Where can we look for the kind of courage we need? Jesus makes this abundantly clear, as well. We need only look to the birds of the air and the flowers in our gardens, and see how God provides for them. Jesus tells us that God loves us more, and will provide for us just as richly.

But that’s easier said than done. Sure, I want to put my trust in God. I know He will care for me. But what if God has plans for me that are different from my own? What if God’s not so keen on that new computer I’ve been coveting? What if God thinks I don’t need another car? If I trust in Him, I know I’ll have everything I need, but I may not get all the junk I want.

Wouldn’t it be easier to believe in a god who just wants to give me that junk? It would certainly be easier to sell such a god. The other night my wife, Paige, and I were idly flipping through the channels on T.V. and came across a pastor preacher the “Prosperity Gospel”. God, he told people, would pay down their credit card debt. God would make them wealthy. I was incensed. I couldn’t stand hearing the Gospel cheapened so. Did God send his only Son so that whoever believes in Him would not suffer the indignity of walking down the street in off-the-rack clothes, but enjoy Armani suits in that new Lexus SUV? That’s not quite the wording in my Bible. But I can’t deny this fact: that mega-church was full to the gills.

And why not? Of all the parts of the Gospel to dismiss, this is most tempting. It was such a long time ago. Jesus couldn’t possibly have predicted my economic circumstances all those years ago, right? The disciples didn’t have computers and cars to covet, after all. I know I should be spending my time researching how best to give to my brothers and sisters in need, perhaps through some mechanism like the micro-loans Josh Reed (our youth pastor) was telling me about, but I have so much online shopping to get to. I’ll give when I am wealthier, when I feel more secure in what I have, when I no longer need to depend on God.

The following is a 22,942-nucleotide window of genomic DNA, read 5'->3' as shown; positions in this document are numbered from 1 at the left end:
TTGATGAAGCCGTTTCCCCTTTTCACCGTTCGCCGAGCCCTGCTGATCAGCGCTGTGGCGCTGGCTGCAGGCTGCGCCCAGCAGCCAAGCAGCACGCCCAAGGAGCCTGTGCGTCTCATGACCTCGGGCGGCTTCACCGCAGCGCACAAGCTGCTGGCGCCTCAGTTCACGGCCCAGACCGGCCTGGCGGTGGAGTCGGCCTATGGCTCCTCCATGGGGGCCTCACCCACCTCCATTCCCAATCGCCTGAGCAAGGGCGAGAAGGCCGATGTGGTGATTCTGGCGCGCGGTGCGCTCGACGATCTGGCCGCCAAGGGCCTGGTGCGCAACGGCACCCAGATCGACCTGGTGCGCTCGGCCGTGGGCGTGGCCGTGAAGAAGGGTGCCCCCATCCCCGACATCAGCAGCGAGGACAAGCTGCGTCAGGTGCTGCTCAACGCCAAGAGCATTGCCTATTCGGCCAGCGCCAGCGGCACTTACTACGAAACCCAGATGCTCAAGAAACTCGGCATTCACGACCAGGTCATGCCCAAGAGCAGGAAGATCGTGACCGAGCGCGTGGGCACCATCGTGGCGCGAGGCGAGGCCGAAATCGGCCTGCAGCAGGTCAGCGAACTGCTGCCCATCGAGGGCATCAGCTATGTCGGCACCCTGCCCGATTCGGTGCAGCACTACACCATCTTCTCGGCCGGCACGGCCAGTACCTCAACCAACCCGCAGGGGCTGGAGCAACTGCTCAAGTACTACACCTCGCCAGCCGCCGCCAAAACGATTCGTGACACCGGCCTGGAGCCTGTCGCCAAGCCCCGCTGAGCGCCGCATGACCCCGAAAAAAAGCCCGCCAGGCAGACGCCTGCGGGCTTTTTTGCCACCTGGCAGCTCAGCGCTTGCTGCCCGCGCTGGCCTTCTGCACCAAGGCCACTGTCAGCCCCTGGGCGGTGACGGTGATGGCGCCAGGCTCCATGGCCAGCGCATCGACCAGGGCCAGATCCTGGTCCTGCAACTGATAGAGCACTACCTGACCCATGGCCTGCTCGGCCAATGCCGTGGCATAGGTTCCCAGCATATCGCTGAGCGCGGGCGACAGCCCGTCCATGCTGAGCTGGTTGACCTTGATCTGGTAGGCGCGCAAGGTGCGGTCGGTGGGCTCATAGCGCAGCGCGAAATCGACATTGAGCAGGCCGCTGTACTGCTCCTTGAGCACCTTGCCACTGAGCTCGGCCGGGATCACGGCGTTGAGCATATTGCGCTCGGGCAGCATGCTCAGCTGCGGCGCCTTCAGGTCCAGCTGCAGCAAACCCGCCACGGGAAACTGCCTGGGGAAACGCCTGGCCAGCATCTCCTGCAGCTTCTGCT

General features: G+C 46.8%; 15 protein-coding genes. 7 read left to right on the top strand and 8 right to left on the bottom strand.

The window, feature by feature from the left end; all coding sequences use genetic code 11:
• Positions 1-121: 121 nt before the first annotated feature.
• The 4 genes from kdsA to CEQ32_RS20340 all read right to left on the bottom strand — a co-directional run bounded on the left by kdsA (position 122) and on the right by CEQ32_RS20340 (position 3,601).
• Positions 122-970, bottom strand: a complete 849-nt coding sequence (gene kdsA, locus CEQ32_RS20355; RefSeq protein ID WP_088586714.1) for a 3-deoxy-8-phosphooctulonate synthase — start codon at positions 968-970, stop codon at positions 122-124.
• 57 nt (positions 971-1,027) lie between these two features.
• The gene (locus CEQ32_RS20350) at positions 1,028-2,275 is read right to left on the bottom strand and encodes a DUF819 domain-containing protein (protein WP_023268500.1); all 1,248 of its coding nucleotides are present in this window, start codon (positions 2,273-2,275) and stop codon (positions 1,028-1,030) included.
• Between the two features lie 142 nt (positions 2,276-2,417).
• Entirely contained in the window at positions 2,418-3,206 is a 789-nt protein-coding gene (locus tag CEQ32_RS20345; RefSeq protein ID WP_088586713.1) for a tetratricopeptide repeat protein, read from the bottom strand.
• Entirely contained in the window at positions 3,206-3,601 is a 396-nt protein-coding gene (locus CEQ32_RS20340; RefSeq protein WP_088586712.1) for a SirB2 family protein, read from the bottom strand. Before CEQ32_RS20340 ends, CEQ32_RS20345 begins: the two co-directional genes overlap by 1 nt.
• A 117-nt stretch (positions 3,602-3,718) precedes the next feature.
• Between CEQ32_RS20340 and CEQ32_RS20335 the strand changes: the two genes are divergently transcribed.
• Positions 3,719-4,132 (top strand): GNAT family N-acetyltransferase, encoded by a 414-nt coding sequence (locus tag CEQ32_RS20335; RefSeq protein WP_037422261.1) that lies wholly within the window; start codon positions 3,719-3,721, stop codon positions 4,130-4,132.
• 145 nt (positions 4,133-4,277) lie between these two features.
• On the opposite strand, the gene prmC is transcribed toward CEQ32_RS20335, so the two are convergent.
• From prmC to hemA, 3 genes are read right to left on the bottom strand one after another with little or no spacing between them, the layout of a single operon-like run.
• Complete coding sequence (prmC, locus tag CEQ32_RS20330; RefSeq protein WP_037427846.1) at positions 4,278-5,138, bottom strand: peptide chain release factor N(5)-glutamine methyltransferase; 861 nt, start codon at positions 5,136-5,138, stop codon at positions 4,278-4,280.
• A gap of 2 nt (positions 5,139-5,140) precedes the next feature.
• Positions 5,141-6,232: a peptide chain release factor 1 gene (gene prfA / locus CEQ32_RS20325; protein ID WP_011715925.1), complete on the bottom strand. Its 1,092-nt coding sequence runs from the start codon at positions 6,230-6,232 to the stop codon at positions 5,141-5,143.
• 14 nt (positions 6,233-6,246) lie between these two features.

But I know the kind of courage Jesus calls me to isn’t outdated. It’s just hard. If only I had some modern example of courage to look to. If only someone facing much more dire circumstances could show me what that kind of faith looks like.

Forty years ago, the night before he would be killed, King preached a sermon that provides that kind of example. Facing more immediate and severe threats than any I’ll ever face, he said, “Like anybody, I would like to live a long life. Longevity has its place. But I'm not concerned about that now. I just want to do God's will… I'm not fearing any man. Mine eyes have seen the glory of the coming of the Lord.”

When I think about poverty, I should remember that King said something else in that speech. The night before his assassination, King told that congregation in Memphis, and reminded all of us, “Be concerned about your brother. Either we go up together or we go down together. Let us develop a kind of dangerous unselfishness."